But my sweet son wanted to ride tandem with his parent last year. So we opted for the Trail-Gator instead of the trail-a-bike or Burley's Piccolo. Towing his bike, allowing him to choose whether or not to ride attached, really appealed to us. Of course, I'm sure we will have our share of disagreements as to when is a good time to ride solo, but that's the user-fee we'll pay.
Don't ask me why, but I bought the Trail-Gator three days before Jose's bike was available to be attached. Those were the longest three days of my life. I seemed like every hour on the hour JahJ would ask me to hook up his bike to his father's. To understate, this was frustrating. Tuesday did arrive! We got the wrenches, looked over the instructions and began putting it all together. An hour later, we set out for our maiden voyage. JahJ was on cloud nine! He chatted interminably while smiling ear to ear. He was on his dad's team, providing "boosters on" up the hills, coasting on the way down, sometimes taking a break from pedaling on the flat. Jose notes that JahJ does in fact hold his own, and can even move the two of them forward for some distance.
The Trail-Gator is very sturdy. It lifts the kid's front wheel off the ground by 3 to 5 inches and holds it there. Science, I guess. Jose does need to take his turns more widely than when biking alone as the tow bar does swivel laterally. We managed to get a bike rack on the adult bike that doesn't interfere with the Trail-Gator. Jose's panniers are high, so the TG doesn't clear them. We are going to rig something up so he can carry his panniers at will.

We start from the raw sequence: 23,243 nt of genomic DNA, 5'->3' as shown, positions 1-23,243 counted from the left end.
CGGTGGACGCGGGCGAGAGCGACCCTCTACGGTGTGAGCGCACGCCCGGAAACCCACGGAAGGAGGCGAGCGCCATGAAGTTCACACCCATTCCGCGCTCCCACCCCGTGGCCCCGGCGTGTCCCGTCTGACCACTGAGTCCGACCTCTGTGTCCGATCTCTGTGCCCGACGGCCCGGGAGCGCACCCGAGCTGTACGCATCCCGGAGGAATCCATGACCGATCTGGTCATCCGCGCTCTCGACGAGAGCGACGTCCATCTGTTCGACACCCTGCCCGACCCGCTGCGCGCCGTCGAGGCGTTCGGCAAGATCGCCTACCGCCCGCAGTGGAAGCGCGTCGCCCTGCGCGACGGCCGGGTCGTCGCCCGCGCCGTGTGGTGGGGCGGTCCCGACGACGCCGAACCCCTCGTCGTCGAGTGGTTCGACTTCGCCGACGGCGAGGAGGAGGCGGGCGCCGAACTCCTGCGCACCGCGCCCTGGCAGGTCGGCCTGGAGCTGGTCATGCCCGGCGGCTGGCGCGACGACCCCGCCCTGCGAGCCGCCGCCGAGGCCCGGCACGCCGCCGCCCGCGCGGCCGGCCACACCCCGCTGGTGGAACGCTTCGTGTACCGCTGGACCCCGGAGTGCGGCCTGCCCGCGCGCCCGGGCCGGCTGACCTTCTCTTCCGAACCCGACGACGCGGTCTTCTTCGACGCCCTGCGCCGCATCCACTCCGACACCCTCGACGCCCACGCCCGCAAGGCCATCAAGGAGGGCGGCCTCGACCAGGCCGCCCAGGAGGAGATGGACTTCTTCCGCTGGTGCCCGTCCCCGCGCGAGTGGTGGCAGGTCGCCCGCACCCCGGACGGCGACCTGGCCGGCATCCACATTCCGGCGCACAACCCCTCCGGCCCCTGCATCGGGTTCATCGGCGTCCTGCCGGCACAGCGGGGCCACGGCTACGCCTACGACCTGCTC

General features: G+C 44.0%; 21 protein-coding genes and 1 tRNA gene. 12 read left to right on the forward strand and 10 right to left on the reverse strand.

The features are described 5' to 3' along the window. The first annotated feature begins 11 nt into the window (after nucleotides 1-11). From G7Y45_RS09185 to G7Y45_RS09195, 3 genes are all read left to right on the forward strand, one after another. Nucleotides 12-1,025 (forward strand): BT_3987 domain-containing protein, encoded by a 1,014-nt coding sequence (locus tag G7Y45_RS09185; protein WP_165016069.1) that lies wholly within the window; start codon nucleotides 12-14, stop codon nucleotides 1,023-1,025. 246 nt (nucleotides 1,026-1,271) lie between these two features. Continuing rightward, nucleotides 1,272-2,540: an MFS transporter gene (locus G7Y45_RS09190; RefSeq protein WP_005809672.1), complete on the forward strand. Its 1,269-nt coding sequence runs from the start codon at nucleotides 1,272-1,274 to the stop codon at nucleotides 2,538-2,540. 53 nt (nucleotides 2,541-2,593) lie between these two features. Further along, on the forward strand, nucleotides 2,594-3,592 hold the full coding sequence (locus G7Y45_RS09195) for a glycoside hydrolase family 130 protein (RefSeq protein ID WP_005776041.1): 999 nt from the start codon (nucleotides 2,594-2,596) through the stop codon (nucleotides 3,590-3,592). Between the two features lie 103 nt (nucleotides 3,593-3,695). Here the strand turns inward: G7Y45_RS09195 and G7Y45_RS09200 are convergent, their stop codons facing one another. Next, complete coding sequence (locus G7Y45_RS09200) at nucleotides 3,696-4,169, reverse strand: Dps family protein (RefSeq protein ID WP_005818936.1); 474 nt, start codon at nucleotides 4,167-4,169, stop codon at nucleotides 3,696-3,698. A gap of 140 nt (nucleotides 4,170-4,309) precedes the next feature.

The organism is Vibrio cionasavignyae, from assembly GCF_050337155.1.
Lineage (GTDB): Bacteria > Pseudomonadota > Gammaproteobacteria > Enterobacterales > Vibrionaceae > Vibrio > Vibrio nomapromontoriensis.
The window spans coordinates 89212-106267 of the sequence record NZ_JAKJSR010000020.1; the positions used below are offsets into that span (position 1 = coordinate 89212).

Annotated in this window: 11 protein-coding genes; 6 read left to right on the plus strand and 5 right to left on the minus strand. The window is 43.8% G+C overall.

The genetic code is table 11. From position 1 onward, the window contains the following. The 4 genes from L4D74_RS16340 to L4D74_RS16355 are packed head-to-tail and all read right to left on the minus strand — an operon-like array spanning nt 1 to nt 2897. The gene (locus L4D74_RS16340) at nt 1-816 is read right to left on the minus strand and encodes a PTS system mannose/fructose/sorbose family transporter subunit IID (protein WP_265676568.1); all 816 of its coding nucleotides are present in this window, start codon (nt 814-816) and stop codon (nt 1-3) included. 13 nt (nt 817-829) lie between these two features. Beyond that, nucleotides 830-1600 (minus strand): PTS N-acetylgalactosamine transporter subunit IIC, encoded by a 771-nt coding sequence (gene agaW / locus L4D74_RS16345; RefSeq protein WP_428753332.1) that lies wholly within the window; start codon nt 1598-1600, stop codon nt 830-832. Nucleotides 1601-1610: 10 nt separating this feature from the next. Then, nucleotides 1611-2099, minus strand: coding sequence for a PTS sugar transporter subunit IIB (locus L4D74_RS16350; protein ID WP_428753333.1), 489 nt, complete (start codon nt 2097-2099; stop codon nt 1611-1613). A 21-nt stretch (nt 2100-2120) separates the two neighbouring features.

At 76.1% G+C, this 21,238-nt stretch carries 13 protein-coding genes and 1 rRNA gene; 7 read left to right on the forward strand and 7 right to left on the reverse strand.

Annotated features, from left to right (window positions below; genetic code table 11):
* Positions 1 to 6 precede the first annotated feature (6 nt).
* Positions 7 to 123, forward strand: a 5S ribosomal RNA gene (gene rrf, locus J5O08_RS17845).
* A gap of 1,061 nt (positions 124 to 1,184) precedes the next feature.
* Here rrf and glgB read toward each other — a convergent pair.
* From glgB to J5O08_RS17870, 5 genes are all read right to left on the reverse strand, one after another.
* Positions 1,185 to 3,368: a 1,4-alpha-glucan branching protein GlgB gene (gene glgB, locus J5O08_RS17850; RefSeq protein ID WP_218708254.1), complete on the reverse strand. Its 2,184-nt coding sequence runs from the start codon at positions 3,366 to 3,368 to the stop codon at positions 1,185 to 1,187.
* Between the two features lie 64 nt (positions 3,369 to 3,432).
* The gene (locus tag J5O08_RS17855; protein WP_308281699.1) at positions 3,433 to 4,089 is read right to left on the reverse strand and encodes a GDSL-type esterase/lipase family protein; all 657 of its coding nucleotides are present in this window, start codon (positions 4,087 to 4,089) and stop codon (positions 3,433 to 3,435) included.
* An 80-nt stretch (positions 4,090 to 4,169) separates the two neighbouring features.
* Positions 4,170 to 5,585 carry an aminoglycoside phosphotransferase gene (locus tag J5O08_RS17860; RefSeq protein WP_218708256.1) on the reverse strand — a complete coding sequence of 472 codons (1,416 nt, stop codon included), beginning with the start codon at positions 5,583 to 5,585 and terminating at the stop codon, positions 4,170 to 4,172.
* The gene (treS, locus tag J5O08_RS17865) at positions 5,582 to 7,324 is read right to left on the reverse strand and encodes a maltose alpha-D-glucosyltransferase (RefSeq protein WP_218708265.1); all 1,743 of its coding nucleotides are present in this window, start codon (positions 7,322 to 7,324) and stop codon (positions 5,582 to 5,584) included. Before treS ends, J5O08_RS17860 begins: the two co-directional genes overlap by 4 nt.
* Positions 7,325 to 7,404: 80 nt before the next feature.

Since the TG doesn't come off as quickly as I expected, it wouldn't be something I'd do more than once per ride. There are two quick-releases with some nut-turning which amounts to two minutes. There is an attachment to prevent the kid bike from turning the handles, which pops on and off when intentional pressure is applied. Jose chose not to have the TG fold to attach to his bike to lug around, as proposed by the manufacturer. We think that it would be as cumbersome as other reviewers have attested. As of yet, we haven't had the need to detach the TG from the kid bike to let him roam. We heard a creaking sound when Jose rode with the kid bike without a kid on it. We don't know what that's about.
I appreciate that JahJ can pedal and can keep up the pace we set when we bike with a destination in mind. We are looking for ways to make his world bigger, biking on his own definitely helps. He is learning to signal to indicate where he intends to turn, right and left are becoming less abstract and he recognizes the roads and paths we use. He enjoys being part of the pedaling power and doesn't complain about the angle of his seat. It's been a week and the novelty hasn't worn off. We hope he can pedal on bike camping trips this summer - maybe we can have him haul some gear!